Collection: Smithsonian Institution, National Museum of Natural History, Department of Vertebrate Zoology, Division of Amphibians & Reptiles
Sex/Stage: Male;
Preparation: Ethanol
Year Collected: 1970
Locality: Laguna de Zacapu, ditch leading from, Michoacan, Mexico
  • Paratype: Krebs, S. L. & Brandon, R. A. 1984. Herpetologica. 40 (3): 238.
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Paratype for Ambystoma andersoni
Catalog Number: USNM 206928
Collection: Smithsonian Institution, National Museum of Natural History, Department of Vertebrate Zoology, Division of Amphibians & Reptiles
Sex/Stage: Male;
Preparation: Ethanol
Year Collected: 1970
Locality: Laguna de Zacapu, ditch leading from, Michoacan, Mexico
  • Paratype: Krebs, S. L. & Brandon, R. A. 1984. Herpetologica. 40 (3): 238.
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Paratype for Ambystoma andersoni
Catalog Number: USNM 206927
Collection: Smithsonian Institution, National Museum of Natural History, Department of Vertebrate Zoology, Division of Amphibians & Reptiles
Sex/Stage: Female;
Preparation: Ethanol
Year Collected: 1970
Locality: Laguna de Zacapu, ditch leading from, Michoacan, Mexico
  • Paratype: Krebs, S. L. & Brandon, R. A. 1984. Herpetologica. 40 (3): 238.
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Paratype for Ambystoma andersoni
Catalog Number: USNM 206926
Collection: Smithsonian Institution, National Museum of Natural History, Department of Vertebrate Zoology, Division of Amphibians & Reptiles
Sex/Stage: Female;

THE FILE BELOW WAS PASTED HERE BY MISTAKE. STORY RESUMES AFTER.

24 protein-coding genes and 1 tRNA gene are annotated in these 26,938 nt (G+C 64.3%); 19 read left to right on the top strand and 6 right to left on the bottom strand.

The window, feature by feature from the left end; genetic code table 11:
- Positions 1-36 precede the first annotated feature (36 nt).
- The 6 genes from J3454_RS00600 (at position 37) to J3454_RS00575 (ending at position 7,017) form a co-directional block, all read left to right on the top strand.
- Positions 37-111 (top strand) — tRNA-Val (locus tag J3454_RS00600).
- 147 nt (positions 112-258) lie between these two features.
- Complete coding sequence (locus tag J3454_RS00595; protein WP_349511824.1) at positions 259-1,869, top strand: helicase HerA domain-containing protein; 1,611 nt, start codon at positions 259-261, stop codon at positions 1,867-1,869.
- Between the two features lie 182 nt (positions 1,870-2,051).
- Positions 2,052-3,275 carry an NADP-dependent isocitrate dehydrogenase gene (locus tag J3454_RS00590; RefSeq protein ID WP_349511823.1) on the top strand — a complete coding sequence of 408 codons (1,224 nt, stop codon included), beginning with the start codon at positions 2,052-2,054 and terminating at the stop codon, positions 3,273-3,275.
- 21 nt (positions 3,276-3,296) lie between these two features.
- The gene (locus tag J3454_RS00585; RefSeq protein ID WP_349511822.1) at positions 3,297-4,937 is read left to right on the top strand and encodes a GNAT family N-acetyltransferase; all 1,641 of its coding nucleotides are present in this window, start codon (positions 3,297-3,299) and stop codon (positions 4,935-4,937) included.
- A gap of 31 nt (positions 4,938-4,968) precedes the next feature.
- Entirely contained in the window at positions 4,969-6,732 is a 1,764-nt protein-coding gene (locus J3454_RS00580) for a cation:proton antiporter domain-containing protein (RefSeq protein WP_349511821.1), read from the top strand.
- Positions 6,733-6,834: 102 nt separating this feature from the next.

Preparation: Ethanol
Year Collected: 1970
Locality: Laguna de Zacapu, ditch leading from, Michoacan, Mexico
  • Paratype: Krebs, S. L. & Brandon, R. A. 1984. Herpetologica. 40 (3): 238.
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Ecology

Habitat

Habitat and Ecology

Habitat and Ecology
This species is paedomorphic, and requires a clean, cool aquatic habitat. It is found only in Lago Zacapu and the spring-fed streams and canals associated with the lake. They do not metamorphose in nature, and individuals that have been artificially induced to metamorphose with thyroid hormone in the laboratory do not thrive. Their diet consists largely of snails and crawfish.

Systems
  • Freshwater
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Molecular Biology and Genetics

Molecular Biology

Barcode data: Ambystoma andersoni

The following is a representative barcode sequence, the centroid of all available sequences for this species.


There are 2 barcode sequences available from BOLD and GenBank.

Below is a sequence of the barcode region Cytochrome oxidase subunit 1 (COI or COX1) from a member of the species.

See the BOLD taxonomy browser for more complete information about this specimen and other sequences.

ACTCGATGACTATTTTCTACAAATCATAAAGATATTGGCGCCCTTTATTTAGTATTTGGTGCTTGAGCCGGGATAGTTGGCACTGCATTAAGCCTTCTAATCCGAGCAGAATTAAGCCAACCAGGAGCCCTACTAGGGGAT---GATCAAATCTATAATGTTATTGTAACAGCACACGCATTTGTAATAATTTTTTTTATAGTAATACCTGTTATAATCGGGGGATTCGGAAACTGATTAGTACCATTAATAATTGGTGCACCAGATATGGCCTTCCCCCGTATAAACAATATAAGCTTTTGGCTTCTTCCTCCTTCATTCCTCCTTCTATTAGCCTCCTCTGGAGTTGAGGCAGGAGCTGGAACGGGATGAACTGTATATCCCCCACTTGCAGGGAACCTAGCCCATGCCGGGGCCTCAGTCGATTTAACAATTTTTTCACTTCATTTAGCAGGTGTTTCATCTATCCTAGGTGCAATTAATTTTATTACAACCTCAATTAATATAAAACCCGCATCAATATCACAATATCAAACCCCTTTATTTGTTTGATCAGTATTAATTACAGCAGTTCTTCTATTACTTTCTCTTCCGGTTTTAGCAGCGGGAATTACAATACTGCTGACAGATCGAAACTTAAACACAACATTCTTTGATCCTGCCGGAGGGGGTGACCCTGTACTTTATCAACACCTATTTTGATTTTTTGGGCACCCAGAAGTATATATCTTAATCTTACCCGGATTTGGAATAATTTCACATATTGTGACTTATTATTCTGCAAAAAAAGAACCATTTGGTTACATAGGAATAGCATGAACTATAATATCTATTGGGCTTCTAGGGTTTATCGTATGGGCACATCATATATTTACAGTAGATTTAAATGTTGATACACGAG
-- end --

Download FASTA File

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Statistics of barcoding coverage: Ambystoma andersoni

Barcode of Life Data Systems (BOLDS) Stats
Public Records: 2
Specimens with Barcodes: 2
Species With Barcodes: 1
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Conservation

Conservation Status

IUCN Red List Assessment


Red List Category
CR
Critically Endangered

Red List Criteria
B1ab(iii)

Version
3.1

Year Assessed
2015

Assessor/s
IUCN SSC Amphibian Specialist Group

Reviewer/s
Lamoreux, J.

Contributor/s